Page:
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Beers v. Federal Security Administrator

UNITED STATES COURT OF APPEALS SECOND CIRCUIT


January 27, 1949

BEERS
v.
FEDERAL SECURITY ADMINISTRATOR ET AL.

Author: Swan

Before SWAN, AUGUSTUS N. HAND, and CLARK, Circuit Judges.

SWAN, Circuit Judge.

By this action the administrator of the estate of Frederick C. Perkins, deceased, sought to recover the amount of ten checks representing primary insurance benefits payable to the decedent under the Social Security Act. 42 U.S.C.A. § 401 et seq. The action was brought against the Federal Security Administrator under § 405(g) of Title 42, or, in the alternative against the United States under § 41(20) [now § 1346] of Title 28. Judgment went against the United States in the sum of $230.70. Both the defendants and the plaintiff have appealed, the purpose of the plaintiff's appeal being merely to preserve his rights against the Federal Security Administrator in case the judgment against the United States should be reversed.

The facts are not in dispute. Frederick C. Perkins, of Waterbury, Connecticut, died intestate on March 29, 1946. He had previously been certified by the Federal Security Administrator, pursuant to 42 U.S.C.A. § 405(i), as qualified for primary insurance benefits of $23.07 per month under § 402(a) commencing in May 1940. Thereafter United States Treasury checks were issued monthly to Perkins and were charged against the Federal Old-Age and Survivors' Insurance Trust Fund created under § 401(a). At the time of his death he was in possession of ten such checks, unendorsed and unnegotiated, which had been issued for each month of the period from August 1944 through May 1945. These checks came into the possession of the plaintiff who had been duly appointed administrator of the decedent's estate. Because the checks had been issued more than a year before July 1, 1946, and in accordance with directions on their face,*fn1 the plaintiff sent them to the Secretary of the Treasury on July 26, 1946 with a request that a new check or new checks be issued and sent to him. This request was referred to the Federal Security Administration which ruled, after full administrative hearings, that Perkins' administrator was not entitled to the proceeds of the unnegotiated checks. Shortly thereafter the plaintiff brought the present action, under § 405(g), to review the administrative decision, or, in the alternative, to recover against the United States on the checks, under 28 U.S.C.A. § 41(20). Upon the foregoing facts the trial judge found as conclusions of law that the court had jurisdiction of the parties and subject matter; that the decision of the Federal Security Administration was erroneous: and that the plaintiff was entitled to recover from the United States the face amount of the checks.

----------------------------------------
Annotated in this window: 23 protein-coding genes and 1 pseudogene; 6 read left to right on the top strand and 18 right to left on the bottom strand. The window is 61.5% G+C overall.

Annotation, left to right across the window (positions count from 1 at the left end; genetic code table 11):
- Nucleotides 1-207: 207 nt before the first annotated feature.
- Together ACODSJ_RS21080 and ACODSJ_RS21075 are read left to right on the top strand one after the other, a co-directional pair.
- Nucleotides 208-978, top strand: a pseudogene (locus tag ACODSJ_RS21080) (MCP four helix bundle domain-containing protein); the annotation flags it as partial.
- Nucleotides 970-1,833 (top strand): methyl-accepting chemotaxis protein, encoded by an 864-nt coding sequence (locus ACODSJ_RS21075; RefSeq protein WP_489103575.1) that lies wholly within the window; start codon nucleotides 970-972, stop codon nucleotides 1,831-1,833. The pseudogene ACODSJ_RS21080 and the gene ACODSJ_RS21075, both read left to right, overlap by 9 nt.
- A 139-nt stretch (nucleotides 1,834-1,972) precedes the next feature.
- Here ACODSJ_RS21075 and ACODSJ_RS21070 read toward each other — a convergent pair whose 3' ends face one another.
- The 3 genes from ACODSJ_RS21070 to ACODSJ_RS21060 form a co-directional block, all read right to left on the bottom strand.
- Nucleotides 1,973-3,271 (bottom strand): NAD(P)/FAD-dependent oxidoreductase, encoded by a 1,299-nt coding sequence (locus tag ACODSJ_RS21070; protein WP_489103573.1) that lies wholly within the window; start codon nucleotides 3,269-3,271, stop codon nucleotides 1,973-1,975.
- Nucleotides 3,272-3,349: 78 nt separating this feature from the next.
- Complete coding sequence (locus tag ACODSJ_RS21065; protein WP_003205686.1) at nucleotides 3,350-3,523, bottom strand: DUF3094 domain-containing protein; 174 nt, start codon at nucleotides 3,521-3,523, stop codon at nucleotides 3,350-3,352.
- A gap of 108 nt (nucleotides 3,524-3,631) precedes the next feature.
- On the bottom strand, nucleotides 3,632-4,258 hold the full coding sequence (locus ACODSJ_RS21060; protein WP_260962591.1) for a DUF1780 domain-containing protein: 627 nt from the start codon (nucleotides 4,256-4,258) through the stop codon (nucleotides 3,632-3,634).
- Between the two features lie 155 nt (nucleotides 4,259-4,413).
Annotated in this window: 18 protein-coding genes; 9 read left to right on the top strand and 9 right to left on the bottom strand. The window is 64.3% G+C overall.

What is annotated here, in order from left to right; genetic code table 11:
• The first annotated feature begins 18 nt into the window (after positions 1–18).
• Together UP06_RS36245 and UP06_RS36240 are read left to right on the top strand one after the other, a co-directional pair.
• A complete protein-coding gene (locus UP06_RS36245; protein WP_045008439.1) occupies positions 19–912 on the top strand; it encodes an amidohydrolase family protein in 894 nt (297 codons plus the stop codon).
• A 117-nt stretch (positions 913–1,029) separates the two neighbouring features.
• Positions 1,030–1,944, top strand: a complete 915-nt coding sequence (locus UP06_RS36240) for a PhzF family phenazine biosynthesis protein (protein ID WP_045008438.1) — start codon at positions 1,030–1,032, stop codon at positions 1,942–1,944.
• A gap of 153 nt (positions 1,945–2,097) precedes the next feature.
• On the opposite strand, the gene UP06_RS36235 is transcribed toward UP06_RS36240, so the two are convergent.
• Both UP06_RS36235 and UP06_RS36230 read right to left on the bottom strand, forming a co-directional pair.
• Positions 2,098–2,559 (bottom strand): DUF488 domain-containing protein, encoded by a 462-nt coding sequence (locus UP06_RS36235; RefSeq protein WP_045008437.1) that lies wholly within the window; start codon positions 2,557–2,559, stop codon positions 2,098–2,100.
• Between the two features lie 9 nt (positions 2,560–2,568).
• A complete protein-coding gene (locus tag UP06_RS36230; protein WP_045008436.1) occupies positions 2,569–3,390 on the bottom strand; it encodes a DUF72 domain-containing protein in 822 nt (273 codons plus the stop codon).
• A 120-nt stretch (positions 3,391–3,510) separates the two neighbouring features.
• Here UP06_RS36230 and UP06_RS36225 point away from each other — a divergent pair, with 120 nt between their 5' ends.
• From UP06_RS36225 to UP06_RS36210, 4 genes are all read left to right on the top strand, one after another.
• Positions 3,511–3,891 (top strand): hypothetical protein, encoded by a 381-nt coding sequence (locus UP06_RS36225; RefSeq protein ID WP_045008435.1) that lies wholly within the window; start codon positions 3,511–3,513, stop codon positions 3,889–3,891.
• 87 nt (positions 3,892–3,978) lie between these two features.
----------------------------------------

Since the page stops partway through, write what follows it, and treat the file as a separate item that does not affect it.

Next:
We agree with each of these conclusions. Section 28 U.S.C.A. § 41(20) gives the district court jurisdiction concurrently with the court of claims, of all claims not exceeding $10,000 founded on any law of Congress. Under 31 U.S.C.A. § 725t, set out in note 1, supra, and the provisions of the Social Security Act, we think the payee of the checks had a claim against the United States founded upon a law of Congress which he could enforce by suit, if he were alive,*fn2 and which upon his death passed by peration of law to his administrator.

The appellants contend that the district court lacked jurisdiction to entertain the plaintiff's claim against the United States under the Tucker Act because § 405(h) confines a claimant to a review under § 405(g) of the Administrator's decision; and that in any event his decision that the plaintiff is not entitled to the proceeds of the unnegotiated checks was correct because §§ 402, 404 and 407 prohibit payment of accrued benefits to the estate of a deceased beneficiary. Passing for the moment the question of jurisdiction of the plaintiff's alternative cause of action, we turn to a consideration of the administrative decision.